If local tipper work is where you want to be that choice becomes the total opposite why would you want all the aggro of running a truck just to do that.

You dodged another spectacular failure. Owner drivers have to do far more than JUST drive. You would have been expected to involve yourself with loading and unloading, not your forté.
You would also need to wash and do, at least minor maintenance and various other physical tasks, activities thus far that have caused you permanent, life changing injuries.

Carryfast paints a rosy pictute of becoming an owner driver in the 80s on Euro eh?
It all sounds like an excellent proposition, AND through freight forewarders, …who apparentlly were all fair decent people, who all paid good and fair rates.
Ok, it all sounds like an excellent proposition to better yourself,.and to invest in …He certainly seems to know what he is talking about.

Wow !,.regrets eh?..If only, all those years ago, it sounds like I could have made a fortune if I had took the plunge and the risks way back then, and maybe at least 3 or 4 of my mates could have had a go also and prospered…
Oh hang on we did ! .:flushed:

It was a kin rat race,.akin to jumping into a deep pool.of sharks,.with one hand behind your back,.while being shot at, …all with very little sleep and time to yourself into the bargain,.with tacho cards used wholesale.
And all done (not whilst living at home with Mam and Dad) , but while at same time married, bringing up kids,.with a mortgage.

Hey !.. maybe I should have had Carryfast as my transport manager and mentor to show me (and my 3 or 4 like minded mates,) where we were all going wrong.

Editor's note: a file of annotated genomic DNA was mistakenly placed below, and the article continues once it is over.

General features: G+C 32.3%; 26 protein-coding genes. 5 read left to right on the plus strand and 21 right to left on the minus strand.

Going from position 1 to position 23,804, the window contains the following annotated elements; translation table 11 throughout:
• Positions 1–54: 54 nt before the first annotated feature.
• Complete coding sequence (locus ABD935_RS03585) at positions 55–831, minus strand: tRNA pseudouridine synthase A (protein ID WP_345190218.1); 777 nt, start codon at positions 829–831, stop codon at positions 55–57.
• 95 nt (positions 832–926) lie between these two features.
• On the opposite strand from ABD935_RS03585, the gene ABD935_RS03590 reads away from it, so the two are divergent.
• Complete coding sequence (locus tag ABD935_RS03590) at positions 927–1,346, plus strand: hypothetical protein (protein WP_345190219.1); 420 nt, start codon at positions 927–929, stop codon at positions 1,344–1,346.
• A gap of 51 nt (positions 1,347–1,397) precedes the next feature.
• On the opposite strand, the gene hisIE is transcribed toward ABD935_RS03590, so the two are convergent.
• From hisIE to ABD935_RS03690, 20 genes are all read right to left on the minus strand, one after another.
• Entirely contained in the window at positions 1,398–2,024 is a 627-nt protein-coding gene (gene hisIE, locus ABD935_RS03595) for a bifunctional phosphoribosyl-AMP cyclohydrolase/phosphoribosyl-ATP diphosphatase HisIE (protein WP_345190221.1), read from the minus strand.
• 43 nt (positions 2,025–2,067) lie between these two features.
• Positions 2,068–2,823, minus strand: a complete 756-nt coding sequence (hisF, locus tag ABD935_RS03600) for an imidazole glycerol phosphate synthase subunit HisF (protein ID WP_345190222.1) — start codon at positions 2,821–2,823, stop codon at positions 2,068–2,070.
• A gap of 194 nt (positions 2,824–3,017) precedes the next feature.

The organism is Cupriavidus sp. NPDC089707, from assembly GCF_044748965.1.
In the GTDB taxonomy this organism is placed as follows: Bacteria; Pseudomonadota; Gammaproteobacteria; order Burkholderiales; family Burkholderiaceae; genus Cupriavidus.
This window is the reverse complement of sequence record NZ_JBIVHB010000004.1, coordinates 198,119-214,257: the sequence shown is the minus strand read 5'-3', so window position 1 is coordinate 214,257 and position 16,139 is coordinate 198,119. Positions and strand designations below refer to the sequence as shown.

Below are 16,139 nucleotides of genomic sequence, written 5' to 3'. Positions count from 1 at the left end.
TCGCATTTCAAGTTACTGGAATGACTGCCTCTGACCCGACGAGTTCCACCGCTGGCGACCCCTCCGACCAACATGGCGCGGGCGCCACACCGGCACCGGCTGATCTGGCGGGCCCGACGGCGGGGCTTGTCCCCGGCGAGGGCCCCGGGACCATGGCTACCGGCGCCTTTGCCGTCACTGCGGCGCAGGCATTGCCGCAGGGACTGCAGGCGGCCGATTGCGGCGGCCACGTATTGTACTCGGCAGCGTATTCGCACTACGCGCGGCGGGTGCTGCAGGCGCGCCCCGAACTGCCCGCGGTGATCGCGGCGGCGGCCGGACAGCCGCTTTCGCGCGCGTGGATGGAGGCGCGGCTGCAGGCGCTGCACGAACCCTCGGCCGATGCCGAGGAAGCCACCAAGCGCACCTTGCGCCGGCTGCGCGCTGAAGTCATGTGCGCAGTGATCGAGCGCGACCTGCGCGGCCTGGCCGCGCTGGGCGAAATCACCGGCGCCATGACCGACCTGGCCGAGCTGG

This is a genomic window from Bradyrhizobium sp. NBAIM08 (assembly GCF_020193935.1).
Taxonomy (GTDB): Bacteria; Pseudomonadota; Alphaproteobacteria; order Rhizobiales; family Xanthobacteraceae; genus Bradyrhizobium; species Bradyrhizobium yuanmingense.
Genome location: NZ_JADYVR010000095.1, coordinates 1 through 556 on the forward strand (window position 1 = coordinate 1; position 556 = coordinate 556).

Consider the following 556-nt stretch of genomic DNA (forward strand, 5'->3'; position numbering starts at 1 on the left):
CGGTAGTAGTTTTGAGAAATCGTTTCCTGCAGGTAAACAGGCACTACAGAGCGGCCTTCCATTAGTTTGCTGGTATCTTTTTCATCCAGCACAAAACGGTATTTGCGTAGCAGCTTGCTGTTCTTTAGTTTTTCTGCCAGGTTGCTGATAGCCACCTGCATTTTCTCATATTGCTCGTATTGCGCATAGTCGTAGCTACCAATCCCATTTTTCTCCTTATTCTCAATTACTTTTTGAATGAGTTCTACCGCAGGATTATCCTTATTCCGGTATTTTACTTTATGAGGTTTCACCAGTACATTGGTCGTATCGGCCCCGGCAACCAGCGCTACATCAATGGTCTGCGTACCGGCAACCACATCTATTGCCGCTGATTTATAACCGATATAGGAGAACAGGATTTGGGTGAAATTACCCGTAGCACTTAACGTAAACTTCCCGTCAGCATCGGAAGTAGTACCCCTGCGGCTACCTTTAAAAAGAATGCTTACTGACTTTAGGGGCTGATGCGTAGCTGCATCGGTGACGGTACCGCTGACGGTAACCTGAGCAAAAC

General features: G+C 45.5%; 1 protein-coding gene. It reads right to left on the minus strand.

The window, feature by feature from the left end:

Especially me who actually lost my home…
Nobody but myself to blame btw,.I accept all that.

Seriously mate, stick to talking about stuff you actually KNOW and have EXPERIENCED,.not something you hsve read through your rose coloured specs.
On this occasion it is all verbal faeces.

He’s done that on here, for the past week.

BTW RR, it was a very similar situation here, except we weren’t being shot at. :grimacing:

Ok I I exaggerated. :joy:
Never been shot at in my life…(glad to say.)
Looked absolutely ‘shot at’ after heavy nights on the beer a few times though.:joy:

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On the off chance that OP comes back and reads CF’s input :crazy_face:

Getting your own TM-CPC means taking two exams, typically after spending a period of time in a classroom with a fat folder full of course notes (I could supply a picture, but I wouldn’t want to put anyone off). Pass rates nationally for these exams seem to vary depending on which exam body it is: SEGA average about 50-60% success rate, CILT more like 60-70%, but a lot depends on who trains you. The training provider I associate with has much better pass rates than the national average.

NB: OCR stepped out of the arena a couple of years back, it is SEGA who took over the OCR way of doing things.

Financial Standing does not need to be “a cold cash reserve that you have to have available sitting there doing absolutely nothing”. You need demonstrable access to the money; cash is one option; a second option is a company credit card - or for an owner driver a personal credit card - with sufficient clear balance to meet the requirements; or a guaranteed (in writing) bank overdraft, but those come with fees to maintain the option as open, even when they’re not being used